[2] See:
[3] “Perceptions of Regional Inequality and the Geography of Discontent”, 2018, Discussion Paper, Productivity Insights Network PIN-D1, See:
UK2070 Commission Discussion Paper
A variant of this paper is forthcoming in Regional Studies. See:
[4] See:
[7] “Understanding Spatial Labour Productivity in the UK”, UK Office for National Statistics, 03 May 2019, See:

The value of adopting a systems approach to the productivity puzzle

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Is policy to blame for lagging productivity in the UK?
Since the 2007 financial crisis, productivity growth in the UK has been persistently weak confounding policy makers and prompting a flurry of research around what has become known as the productivity puzzle. There are many theories about the roots of this poor performance but one constant is the perception that public policy ought to be able to intervene to improve outcomes. While most acknowledge that there is likely no silver bullet there is emerging consensus that the evolution of productivity policy in the UK has not (yet) yielded predictable or positive impacts on productivity performance. We argue that the siloed nature of productivity policy may be hindering the development of an effective productivity programme and that adopting a systems approach to policy may provide new insights into the productivity puzzle.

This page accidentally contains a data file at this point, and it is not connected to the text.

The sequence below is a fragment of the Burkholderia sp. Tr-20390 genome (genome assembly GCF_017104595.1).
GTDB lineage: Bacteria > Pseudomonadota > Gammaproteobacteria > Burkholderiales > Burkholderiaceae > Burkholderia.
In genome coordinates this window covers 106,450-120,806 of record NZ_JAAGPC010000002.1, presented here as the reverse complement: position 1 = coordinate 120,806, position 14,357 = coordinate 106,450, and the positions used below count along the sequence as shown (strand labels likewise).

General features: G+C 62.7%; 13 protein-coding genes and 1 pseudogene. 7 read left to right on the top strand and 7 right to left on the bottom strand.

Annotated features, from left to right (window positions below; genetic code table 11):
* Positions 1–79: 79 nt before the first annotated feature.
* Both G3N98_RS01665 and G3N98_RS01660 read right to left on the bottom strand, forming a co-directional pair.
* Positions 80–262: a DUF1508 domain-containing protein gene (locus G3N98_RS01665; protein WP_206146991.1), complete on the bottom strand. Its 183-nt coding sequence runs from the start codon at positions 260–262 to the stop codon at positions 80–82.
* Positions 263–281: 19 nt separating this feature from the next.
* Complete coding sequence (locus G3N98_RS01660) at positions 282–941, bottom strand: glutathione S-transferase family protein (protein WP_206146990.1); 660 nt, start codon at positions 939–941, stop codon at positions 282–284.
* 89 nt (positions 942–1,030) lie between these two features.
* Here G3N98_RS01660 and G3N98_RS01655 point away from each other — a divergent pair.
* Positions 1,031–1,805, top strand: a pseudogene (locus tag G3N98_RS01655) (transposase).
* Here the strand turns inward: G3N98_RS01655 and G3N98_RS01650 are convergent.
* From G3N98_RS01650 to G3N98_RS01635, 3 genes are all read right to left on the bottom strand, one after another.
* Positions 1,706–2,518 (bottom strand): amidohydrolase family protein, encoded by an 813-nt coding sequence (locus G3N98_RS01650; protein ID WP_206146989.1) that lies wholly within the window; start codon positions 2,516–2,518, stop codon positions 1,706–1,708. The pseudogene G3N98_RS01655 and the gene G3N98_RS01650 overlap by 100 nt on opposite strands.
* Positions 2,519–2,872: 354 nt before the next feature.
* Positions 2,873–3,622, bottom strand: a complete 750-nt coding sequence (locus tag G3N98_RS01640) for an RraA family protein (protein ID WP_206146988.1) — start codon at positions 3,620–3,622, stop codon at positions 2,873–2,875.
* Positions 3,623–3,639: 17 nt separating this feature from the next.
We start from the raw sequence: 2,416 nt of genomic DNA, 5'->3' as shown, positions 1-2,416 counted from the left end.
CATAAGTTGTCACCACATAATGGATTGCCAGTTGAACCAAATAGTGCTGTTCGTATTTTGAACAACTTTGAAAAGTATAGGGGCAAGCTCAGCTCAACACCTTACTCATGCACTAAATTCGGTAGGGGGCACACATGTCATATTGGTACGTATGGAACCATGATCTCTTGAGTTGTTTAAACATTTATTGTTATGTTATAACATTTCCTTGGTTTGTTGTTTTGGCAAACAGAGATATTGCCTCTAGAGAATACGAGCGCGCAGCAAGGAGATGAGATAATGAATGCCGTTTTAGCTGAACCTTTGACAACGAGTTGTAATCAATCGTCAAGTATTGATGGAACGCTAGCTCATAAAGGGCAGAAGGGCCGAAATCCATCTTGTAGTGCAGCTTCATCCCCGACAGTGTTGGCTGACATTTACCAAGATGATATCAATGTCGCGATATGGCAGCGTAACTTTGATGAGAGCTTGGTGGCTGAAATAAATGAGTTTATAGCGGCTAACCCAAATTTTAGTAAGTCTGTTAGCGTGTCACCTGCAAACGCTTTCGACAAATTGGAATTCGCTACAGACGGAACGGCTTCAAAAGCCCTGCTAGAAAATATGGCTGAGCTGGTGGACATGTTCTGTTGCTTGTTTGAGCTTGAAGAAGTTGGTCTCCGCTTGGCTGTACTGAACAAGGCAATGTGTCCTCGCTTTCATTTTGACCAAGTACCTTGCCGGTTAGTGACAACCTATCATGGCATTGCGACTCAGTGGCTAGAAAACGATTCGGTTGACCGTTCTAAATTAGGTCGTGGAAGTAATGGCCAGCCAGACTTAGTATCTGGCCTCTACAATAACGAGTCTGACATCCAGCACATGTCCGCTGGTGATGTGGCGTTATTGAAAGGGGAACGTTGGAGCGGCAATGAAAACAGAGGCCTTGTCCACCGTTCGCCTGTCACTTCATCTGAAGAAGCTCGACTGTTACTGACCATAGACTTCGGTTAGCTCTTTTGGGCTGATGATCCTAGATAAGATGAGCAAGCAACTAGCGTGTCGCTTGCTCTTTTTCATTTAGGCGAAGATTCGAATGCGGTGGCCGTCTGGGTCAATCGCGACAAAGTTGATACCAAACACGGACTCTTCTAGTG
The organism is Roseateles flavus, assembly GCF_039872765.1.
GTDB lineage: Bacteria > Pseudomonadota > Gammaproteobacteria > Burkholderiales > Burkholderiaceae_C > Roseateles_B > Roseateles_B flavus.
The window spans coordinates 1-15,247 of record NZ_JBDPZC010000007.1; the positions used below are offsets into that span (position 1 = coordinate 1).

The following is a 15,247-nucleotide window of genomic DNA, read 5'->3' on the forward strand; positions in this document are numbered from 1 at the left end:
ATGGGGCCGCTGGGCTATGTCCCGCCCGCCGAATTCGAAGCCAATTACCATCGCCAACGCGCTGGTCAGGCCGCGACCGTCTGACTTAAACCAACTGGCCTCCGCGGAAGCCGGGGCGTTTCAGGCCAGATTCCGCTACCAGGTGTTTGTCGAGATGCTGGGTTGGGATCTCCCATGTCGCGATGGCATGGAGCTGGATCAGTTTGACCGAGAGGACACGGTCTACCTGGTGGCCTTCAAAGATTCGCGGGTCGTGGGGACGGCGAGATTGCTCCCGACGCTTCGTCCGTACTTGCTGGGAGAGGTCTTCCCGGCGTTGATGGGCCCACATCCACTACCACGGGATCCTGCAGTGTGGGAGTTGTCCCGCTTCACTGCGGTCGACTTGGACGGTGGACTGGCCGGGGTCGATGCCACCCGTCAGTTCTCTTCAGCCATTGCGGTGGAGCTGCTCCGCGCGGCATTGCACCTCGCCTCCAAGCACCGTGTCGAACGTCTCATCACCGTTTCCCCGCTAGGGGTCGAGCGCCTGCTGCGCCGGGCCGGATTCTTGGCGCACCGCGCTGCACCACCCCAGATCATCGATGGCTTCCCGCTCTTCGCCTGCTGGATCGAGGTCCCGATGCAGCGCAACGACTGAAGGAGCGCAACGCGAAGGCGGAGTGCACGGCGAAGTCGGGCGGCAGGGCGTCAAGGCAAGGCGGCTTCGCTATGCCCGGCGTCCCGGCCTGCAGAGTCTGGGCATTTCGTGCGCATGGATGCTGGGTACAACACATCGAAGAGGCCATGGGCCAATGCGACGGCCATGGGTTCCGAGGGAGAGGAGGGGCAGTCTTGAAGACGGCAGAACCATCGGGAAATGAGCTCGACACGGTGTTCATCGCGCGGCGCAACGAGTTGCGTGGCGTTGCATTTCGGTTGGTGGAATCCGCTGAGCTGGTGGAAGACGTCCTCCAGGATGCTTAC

It’s complicated: systems and productivity policy
We observe that even when a productivity policy in the UK was explicitly defined it was conceptualised as a bundle of separate policy areas rather than as a coherent policy programme. Even though there have been efforts to join-up policies and work cross-departmentally the policies affecting productivity have largely been enacted in disconnected silos.

The policy model depicted in Fig 1 (from the Industrial Strategy) illustrates this kind of thinking, which assumes that policies created in silos will aggregate to produce positive outcomes. Yet problems rarely conform to these assumptions. Policy spaces are messy, complex, and, sometimes even chaotic. There can be relationships between phenomena that appear stable but are subject to sudden shifts, or relationships that seem like they should function a certain way but do not. In fact, the ‘working whole’ is not reducible and cannot be described by the attributes of its parts alone.